His name has always been associated with the Holocaust. The Jewish community could count on him to speak for the victims and the survivors of the Shoah. I was proud to learn of an early connection to B’nai B’rith when he was the recipient of the first B’nai B’rith Jewish Heritage Award for Excellence in Literature in 1966.
The most famous of his writing is Night, written as a novel, but is an account of his own life during the Holocaust. It describes the deportation of his family from Hungary in 1944, the death of his father at the hands of the Nazis, his experience surviving in Auschwitz and his liberation by the Allies.
His writings, continued to question man’s relationship with G-d and his fellow man. So many quotes can be attributed to him that come from his collection of novels and memoirs. He became a public figure, known for speaking out on difficult topics. His messages woven into his writing usually linked back to his experience as a witness to man’s inhumanity to man.
He went on to win a Nobel Peace Prize in 1986. In his remarks, he shared a question he asked his father: “Can this be true?” This is the twentieth century, not the Middle Ages. Who would allow such crimes to be committed? How could the world remain silent?”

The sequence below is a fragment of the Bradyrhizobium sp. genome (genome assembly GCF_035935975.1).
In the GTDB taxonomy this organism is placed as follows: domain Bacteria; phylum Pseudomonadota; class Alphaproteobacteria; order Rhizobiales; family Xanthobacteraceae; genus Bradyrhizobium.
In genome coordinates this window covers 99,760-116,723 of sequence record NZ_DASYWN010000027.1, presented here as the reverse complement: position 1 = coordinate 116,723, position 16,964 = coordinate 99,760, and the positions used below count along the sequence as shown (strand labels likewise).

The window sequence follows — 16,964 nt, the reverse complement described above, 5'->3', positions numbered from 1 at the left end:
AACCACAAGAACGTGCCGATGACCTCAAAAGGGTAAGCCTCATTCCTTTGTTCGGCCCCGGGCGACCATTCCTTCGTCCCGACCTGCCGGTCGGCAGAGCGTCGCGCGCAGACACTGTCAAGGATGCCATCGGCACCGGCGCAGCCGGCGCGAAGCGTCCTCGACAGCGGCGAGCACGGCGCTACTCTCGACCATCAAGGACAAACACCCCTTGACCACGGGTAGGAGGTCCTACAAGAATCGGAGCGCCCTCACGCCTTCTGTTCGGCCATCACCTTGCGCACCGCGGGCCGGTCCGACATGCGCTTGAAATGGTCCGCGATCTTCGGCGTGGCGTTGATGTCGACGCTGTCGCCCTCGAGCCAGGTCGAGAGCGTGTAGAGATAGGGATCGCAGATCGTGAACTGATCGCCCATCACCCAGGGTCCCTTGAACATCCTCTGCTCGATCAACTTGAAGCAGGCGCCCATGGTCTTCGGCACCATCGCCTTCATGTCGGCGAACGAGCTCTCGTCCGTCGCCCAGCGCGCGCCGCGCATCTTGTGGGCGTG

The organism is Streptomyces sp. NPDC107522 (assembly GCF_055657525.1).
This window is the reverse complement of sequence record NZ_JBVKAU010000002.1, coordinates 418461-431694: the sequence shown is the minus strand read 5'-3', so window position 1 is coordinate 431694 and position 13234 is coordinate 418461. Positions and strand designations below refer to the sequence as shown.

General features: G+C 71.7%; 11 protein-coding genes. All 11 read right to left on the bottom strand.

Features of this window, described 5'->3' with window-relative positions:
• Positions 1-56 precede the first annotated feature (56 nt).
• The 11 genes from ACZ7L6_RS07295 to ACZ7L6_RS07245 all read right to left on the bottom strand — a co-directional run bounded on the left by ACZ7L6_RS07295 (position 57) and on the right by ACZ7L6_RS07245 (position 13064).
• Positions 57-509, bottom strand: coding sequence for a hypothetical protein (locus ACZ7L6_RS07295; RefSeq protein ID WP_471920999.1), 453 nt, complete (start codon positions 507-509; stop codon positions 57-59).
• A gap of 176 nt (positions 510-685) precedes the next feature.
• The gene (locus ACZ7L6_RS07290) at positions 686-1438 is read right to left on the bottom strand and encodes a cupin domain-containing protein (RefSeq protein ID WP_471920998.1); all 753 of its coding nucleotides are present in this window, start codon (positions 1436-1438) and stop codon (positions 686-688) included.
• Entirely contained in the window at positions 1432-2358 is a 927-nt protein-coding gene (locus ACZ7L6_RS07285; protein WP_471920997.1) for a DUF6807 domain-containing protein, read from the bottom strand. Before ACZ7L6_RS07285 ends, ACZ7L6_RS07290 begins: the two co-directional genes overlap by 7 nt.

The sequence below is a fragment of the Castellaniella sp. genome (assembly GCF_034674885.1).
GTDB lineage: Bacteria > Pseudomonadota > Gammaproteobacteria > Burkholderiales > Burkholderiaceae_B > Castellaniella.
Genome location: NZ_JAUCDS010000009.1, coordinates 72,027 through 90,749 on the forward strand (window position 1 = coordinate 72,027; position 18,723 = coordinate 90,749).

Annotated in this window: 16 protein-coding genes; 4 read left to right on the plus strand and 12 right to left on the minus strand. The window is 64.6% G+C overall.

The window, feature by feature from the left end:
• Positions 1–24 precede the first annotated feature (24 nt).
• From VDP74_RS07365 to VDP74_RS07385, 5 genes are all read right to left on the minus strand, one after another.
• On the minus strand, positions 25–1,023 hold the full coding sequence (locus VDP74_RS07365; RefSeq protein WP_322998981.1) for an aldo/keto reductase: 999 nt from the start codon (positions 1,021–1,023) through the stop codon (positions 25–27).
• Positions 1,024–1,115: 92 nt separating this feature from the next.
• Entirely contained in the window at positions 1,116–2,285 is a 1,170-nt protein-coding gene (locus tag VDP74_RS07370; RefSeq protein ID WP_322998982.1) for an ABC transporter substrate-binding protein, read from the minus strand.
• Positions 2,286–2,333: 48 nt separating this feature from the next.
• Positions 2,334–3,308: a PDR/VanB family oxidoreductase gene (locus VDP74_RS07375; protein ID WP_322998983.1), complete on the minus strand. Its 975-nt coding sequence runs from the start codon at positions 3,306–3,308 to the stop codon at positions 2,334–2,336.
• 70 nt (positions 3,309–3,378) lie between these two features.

On that day in Oslo in 1986, he shared that the same boy who sought answers from his father, now was asking: “What have you done with my future? What have you done with your life?” Wiesel said to his younger self, “I tried to keep memory alive, that I have tried to fight those who would forget. Because if we forget, we are guilty, we are accomplices.”
In conjunction with the B’nai B’rith Jewish Heritage Award, Elie Wiesel’s short stories, Three Legends for Our Times was published in the Spring 1966 edition of the B’nai B’rith publication Jewish Heritage. One of the stories, Face in the Window, is a description of the deportation of Jews from Hungary. It offers us, in just eight paragraphs, discussion content for an adult learning group on the question of being a bystander.
In honor of Elie Wiesel, the B’nai B’rith Center for Jewish Identity invites you to assemble casual learning groups in your living rooms and offices to read and reflect. Contact: email@example.com to get started. There is so much of our history and heritage to share.
In 1966, in the introduction to the publication Lily Edelman, then-director of the B’nai B’rith Continuing Adult Education Department, wrote “Elie Wiesel avows that, ‘he is so Jewish, that it’s painful.’ All of us are richer because of that pain and his power to transform it into the kind of literacy excellence that illuminates our understanding and enlarge our vision.”
Fifty-one years later it remains a fitting tribute to him.
Photo via Flickr